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Re: Official challenge to the 4th game in the scored LG section

Postby chicagobullsfan » Tue Jun 08, 2010 3:34 pm

I'll have to chime in and add that it didn't even register in my mind that the word could be taken a different way, not even for a millisecond, until I saw this thread. And I had a whale of a time doing this section ANYWAYS, without this secondary confusion thrown into the loop.

My feeling is that OP and a few others that got caught up in the meaning of the word seriously overthought the wording in this game way too much. To me it would appear that's because of the effects of the test in general on your mental exhaustion, and if so, then it is what it is and what everyone else has to deal with.

I'd say rather than write a petition/letter, the best bet would be to hope for a nice curve (like the rest of us that struggled with this game, even after understanding the conditions properly), rather than getting this thing delayed and in the end, possibly getting it thrown out, which would not only tick everyone off, but could seriously damage the scores of everyone else (as a result of starting at a 95-96 instead of a 101, for example). Even if you got it wrong, it sounds like there are a LOT of others who may have bombed it regardless (possibly even myself!).

Just calm down and think about this instead of raving at the heavy majority of people who assumed correctly. I agree with the first poster who said it is in the interest of those who presumed correctly for you not to go for it, because it will adversely affect the majority who understood the LSAC's (fairly obvious) thinking.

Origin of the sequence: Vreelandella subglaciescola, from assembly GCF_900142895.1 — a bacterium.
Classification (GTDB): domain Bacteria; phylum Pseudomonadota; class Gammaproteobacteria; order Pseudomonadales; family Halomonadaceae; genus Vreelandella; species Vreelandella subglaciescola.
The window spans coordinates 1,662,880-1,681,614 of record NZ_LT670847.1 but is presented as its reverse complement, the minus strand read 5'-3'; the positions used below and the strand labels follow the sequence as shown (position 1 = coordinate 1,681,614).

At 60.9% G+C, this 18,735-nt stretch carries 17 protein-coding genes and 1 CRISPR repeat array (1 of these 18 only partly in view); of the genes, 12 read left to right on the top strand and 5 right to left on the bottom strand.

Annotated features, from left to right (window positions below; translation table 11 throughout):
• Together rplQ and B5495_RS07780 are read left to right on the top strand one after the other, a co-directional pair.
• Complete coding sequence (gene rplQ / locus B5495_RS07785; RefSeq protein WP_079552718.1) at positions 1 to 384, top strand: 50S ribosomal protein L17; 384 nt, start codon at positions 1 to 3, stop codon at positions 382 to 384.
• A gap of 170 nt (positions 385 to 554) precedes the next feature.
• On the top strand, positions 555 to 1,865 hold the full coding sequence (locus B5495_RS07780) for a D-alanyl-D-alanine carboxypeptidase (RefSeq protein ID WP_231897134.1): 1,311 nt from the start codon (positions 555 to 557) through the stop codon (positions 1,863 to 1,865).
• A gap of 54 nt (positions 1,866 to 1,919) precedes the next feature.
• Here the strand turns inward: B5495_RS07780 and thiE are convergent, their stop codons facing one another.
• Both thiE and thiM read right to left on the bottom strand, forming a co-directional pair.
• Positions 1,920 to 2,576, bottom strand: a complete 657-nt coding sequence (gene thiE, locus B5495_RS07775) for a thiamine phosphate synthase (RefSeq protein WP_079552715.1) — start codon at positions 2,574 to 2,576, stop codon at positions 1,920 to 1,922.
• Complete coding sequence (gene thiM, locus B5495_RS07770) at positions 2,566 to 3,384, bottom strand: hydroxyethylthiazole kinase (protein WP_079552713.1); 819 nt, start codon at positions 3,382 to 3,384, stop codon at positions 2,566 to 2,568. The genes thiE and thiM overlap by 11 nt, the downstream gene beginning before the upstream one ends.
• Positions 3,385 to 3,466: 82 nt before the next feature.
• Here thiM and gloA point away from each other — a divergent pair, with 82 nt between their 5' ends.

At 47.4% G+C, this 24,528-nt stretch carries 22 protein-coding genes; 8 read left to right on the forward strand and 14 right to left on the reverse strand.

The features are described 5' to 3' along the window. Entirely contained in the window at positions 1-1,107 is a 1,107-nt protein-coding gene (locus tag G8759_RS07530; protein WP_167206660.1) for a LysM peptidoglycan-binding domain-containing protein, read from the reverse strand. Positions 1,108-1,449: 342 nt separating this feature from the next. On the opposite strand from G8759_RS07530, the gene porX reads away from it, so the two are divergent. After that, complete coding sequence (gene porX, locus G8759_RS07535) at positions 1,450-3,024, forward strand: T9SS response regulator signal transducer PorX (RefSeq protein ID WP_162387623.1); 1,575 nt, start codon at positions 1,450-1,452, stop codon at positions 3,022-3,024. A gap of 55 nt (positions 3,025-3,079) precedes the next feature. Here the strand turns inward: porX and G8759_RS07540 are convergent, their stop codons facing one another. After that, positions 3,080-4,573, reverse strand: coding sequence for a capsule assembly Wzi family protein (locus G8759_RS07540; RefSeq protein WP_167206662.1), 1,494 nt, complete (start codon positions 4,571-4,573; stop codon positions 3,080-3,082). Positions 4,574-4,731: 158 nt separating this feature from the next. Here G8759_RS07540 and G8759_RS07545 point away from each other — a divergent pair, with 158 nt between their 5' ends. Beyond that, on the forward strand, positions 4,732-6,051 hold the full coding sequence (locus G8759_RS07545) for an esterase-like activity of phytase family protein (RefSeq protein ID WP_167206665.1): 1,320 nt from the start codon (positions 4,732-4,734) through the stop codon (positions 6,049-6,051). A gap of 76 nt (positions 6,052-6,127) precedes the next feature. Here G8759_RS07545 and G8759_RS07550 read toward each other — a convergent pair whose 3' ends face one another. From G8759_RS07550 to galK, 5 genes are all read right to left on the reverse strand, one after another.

PS: One of the best rules from the LGB I remember that would apply here is to not get caught up in the people, places, or situations. Just reduce everything to letters and numbers, and go from there. If you had problems with the assumptions, you overthought it. Plain and simple.
Last edited by chicagobullsfan on Tue Jun 08, 2010 3:41 pm, edited 1 time in total.

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citrustang
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Re: Official challenge to the 4th game in the scored LG section

Postby citrustang » Tue Jun 08, 2010 3:39 pm

slax wrote:
3|ink wrote:
slax wrote:
It obviously IS E because Merriam Websters says that castrated's secondary definition is "always the right answer even if the rules of the game as interpreted result in another answer that must be true."

So since MW says it could be defined this way in some contexts, it is true in this context. Clearly, there is no flaw in this reasoning because it is a clear cut case of applying a general principle to an individual case.


The flaw of reasoning in the above argument is that:

a.) it confuses a sufficient condition with a necessary condition.
b.) it holds that which could be true must be true.
c.) begs the question.
d.) a and b are the same answer, and c is also committed.
e.) it makes an inappropriate appeal to authority (Michael Bay).

PS: I know (think) you were being sarcastic, Slax. Just go with it.


Hmm let me see here. By citrus' application of MW definitions (assuming he is correct), my argument seems good. It can't be b then because this is the crux of citrus' argument. A definition that could apply in some situations could also apply in this situation. So that eliminate B and D. As for A, I've never heard of those terms before so they must not apply. C: LSAT questions cannot beg because they are not humans so that must be false. Process of elimination says it's E. I will not bother to check that E is actually correct and fits the rules because I am perfect and do not make mistakes.